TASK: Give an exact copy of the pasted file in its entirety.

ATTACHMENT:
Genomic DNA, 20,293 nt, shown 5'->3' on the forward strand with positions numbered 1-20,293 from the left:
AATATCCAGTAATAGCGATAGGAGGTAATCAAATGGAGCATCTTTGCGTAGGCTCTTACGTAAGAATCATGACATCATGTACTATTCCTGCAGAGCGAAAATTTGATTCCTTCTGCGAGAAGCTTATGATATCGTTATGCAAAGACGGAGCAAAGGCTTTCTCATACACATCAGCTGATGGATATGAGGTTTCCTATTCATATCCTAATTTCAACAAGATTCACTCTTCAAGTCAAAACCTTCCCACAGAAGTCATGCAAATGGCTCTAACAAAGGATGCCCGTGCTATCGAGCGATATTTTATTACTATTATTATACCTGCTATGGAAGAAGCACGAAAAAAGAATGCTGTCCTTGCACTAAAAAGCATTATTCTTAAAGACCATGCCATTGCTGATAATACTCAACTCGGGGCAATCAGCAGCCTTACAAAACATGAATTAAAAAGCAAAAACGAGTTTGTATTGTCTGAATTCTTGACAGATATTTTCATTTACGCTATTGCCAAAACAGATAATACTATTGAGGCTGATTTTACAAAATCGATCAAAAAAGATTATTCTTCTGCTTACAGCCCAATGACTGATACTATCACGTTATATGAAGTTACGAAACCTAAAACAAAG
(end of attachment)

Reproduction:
Genomic DNA, 20,293 nt, shown 5'->3' on the forward strand with positions numbered 1-20,293 from the left:
AATATCCAGTAATAGCGATAGGAGGTAATCAAATGGAGCATCTTTGCGTAGGCTCTTACGTAAGAATCATGACATCATGTACTATTCCTGCAGAGCGAAAATTTGATTCCTTCTGCGAGAAGCTTATGATATCGTTATGCAAAGACGGAGCAAAGGCTTTCTCATACACATCAGCTGATGGATATGAGGTTTCCTATTCATATCCTAATTTCAACAAGATTCACTCTTCAAGTCAAAACCTTCCCACAGAAGTCATGCAAATGGCTCTAACAAAGGATGCCCGTGCTATCGAGCGATATTTTATTACTATTATTATACCTGCTATGGAAGAAGCACGAAAAAAGAATGCTGTCCTTGCACTAAAAAGCATTATTCTTAAAGACCATGCCATTGCTGATAATACTCAACTCGGGGCAATCAGCAGCCTTACAAAACATGAATTAAAAAGCAAAAACGAGTTTGTATTGTCTGAATTCTTGACAGATATTTTCATTTACGCTATTGCCAAAACAGATAATACTATTGAGGCTGATTTTACAAAATCGATCAAAAAAGATTATTCTTCTGCTTACAGCCCAATGACTGATACTATCACGTTATATGAAGTTACGAAACCTAAAACAAAG